Sunday, May 23, 2010


A few months ago I (Rachel) borrowed some knitting needles and decided that I was going to teach myself how to knit. I've crocheted for a several years and I wanted to try something new!
After knitting random trapezoids and a lopsided bag that took me WAY longer than it should have...I was ready to quit! UNTIL Gail Dooley came back from furlough (a four month assignment to America) and saved my knitting future. Apparently, she had learned to knit while she was back in the states and brought back, not only her knowledge, but an amazing stash of knitting supplies! She taught me how to make a hat and let me borrow all her stuff and now I've been knitting like CRAZY (just ask Jordan...I'm insane!) So far I've made 9 hats, 2 slippers (not a pair of slippers, two different slippers...I used scrap yarn and now can't make a matching slipper for either), and a mitten. I'm currently working on another hat and my first sock! It's fabulous!! :)
Some questions you may be asking yourself:

You live about a mile away from the equator and about two miles away from the sun...why are you making stocking hats?
-Three reasons...they are super fast and easy to make! For some strange reason, Papua New Guineans where stocking hats?? I guess it does get a little chilly in the morning?? AND I know other people who live in a land of ice and snow for 4 months out of the year...what better gift than a hat custom made for them!?!

Where do you get yarn?
- Yarn (or rope as it's called here) is sold EVERYWHERE! Every woman I know uses yarn to make things called bilums, which is basically a purse or bag. They use all different types of colors and patterns! Unfortunately, it's a very thin, cheap, acrylic yarn. When it's used to making a bilum they twist two strands of it together to make it stronger. BUT I've adapted my knitting to make it work...using two strands of it at a time as well.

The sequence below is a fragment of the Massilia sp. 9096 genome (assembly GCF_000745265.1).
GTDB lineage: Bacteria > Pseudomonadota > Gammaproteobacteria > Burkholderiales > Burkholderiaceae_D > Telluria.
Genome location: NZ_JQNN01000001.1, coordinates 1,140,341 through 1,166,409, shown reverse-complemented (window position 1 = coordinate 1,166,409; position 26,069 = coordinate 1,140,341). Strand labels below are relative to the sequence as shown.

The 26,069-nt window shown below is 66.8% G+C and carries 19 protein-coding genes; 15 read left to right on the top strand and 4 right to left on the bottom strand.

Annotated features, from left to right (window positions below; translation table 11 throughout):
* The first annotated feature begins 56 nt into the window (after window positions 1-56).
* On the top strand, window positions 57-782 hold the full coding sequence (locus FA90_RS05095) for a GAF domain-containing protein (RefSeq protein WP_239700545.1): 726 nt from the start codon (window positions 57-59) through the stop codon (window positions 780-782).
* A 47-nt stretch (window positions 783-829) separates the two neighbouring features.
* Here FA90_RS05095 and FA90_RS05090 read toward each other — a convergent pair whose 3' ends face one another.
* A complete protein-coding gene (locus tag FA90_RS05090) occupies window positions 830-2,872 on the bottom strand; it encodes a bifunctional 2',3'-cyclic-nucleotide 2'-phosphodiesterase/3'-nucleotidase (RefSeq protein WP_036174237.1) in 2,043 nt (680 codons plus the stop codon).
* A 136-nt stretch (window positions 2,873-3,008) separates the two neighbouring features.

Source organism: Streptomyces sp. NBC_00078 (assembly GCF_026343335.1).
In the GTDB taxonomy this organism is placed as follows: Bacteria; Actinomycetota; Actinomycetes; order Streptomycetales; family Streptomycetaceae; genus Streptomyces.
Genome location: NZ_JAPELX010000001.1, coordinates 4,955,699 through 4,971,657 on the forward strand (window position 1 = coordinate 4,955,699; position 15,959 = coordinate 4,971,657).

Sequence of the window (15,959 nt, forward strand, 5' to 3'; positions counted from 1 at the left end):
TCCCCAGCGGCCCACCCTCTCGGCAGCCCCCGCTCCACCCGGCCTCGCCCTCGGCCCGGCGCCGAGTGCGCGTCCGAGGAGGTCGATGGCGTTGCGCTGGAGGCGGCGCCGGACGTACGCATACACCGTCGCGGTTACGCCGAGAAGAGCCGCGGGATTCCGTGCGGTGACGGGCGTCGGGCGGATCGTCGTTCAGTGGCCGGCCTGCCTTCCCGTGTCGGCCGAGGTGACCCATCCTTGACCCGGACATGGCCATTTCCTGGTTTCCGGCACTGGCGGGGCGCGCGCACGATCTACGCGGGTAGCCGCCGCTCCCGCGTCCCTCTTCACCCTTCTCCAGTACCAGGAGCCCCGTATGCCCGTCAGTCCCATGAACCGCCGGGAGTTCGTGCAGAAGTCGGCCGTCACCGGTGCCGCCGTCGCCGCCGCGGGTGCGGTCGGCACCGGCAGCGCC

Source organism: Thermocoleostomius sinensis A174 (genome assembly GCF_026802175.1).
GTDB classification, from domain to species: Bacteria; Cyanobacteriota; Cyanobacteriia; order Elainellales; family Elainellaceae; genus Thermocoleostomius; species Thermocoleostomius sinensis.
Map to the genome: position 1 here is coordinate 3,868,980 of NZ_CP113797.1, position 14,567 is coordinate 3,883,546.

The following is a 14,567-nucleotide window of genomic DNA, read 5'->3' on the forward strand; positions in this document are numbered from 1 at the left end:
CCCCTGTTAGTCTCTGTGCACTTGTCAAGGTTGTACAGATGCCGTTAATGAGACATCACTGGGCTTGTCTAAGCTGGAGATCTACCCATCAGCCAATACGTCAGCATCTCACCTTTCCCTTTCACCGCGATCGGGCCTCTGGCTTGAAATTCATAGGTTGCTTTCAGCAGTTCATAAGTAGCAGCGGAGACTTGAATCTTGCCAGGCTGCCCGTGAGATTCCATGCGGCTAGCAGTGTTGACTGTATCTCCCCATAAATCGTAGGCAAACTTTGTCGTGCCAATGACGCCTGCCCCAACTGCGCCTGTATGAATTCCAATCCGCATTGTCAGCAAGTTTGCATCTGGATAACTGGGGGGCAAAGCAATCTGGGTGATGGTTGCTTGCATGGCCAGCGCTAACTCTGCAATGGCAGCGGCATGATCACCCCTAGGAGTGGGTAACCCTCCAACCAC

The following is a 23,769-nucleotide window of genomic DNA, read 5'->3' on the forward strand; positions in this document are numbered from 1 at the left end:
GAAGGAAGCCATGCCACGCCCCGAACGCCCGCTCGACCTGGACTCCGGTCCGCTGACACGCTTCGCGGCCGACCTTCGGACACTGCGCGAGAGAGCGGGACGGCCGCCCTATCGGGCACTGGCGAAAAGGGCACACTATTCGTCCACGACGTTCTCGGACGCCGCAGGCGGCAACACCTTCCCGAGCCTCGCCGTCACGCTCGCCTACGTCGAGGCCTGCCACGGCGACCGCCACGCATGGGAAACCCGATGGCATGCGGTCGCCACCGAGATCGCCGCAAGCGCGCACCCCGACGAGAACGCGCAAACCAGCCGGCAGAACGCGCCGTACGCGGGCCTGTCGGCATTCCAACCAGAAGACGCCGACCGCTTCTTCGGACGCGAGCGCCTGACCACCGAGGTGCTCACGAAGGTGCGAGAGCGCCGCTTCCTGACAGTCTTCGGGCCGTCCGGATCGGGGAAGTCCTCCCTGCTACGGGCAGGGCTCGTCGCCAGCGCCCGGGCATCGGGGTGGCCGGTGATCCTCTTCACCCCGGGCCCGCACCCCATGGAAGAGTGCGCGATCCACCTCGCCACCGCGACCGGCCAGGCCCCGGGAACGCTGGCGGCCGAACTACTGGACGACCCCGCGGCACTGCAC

Hopefully I'll be able to post some pictures of my projects!! I used my students as my models. :) Oh, and this guy in the picture...his name in Pastor Dan. He works in maintenance with Jordan. He came over for lunch I gave him a choice out of 4 hats and he chose this one...I think he liked the pompom on top...go figure?

Thursday, May 6, 2010


If any form of digging where in the Olympics Papua New Guinea would bring home the gold every year. And as long as it was a summer sport they just might have a few medal sweeps (I don't think a PNG native would handle the winter to well).

Before we arrived in PNG I considered myself to be pretty handy with a shovel, spade, or any digging utensil. But digging next to a national, I feel like a one armed third grader. Using a spade is simply part of any Papua New Guinean's lifestyle. They are particularly good at digging what they call a barret, which is a square ditch to drain water from a garden, house, or anywhere you don't want excess water. When I say square ditch I mean square. There is great pride in digging a barret with strait sides and a flat bottom.

The picture above is from a project I started a few weeks ago. The hole is for the footing of a small building to house a new generator for the station (CAT Gen Set, all the way from Illinois). Before the ditch filled with rain water I took my framing square and set it on the bottom corner of the hole. Though I was impressed, I was not surprised to find that the ditch was perfectly square all the way around the 7meter by 6meter building. Just to humor them I took the level and checked several points in the ditch to find that the bottom was perfectly level (amazing since the only tool they had was a spade).

Normally the hole would have been dug by our backhoe, but since it is out of commission it had to be dug by hand. To my surprise it only took two days and three guys to dig out for the footings.

Whenever I am supervising a project I try to "get in there" and do the work with them as much as I can. But when it comes to any form of digging I just get out the way so I don't embarrass myself.

Wednesday, May 5, 2010


So the other day I was doing a little digging with some of the maintenance workers and realized the names of the fellas I was working with. Simon, Peter, Paul, Matthew, Mark, and John. Except for Luke, we pretty much had the whole New Testament.
That's all, nothing to merit a long post but worthy of mentioning.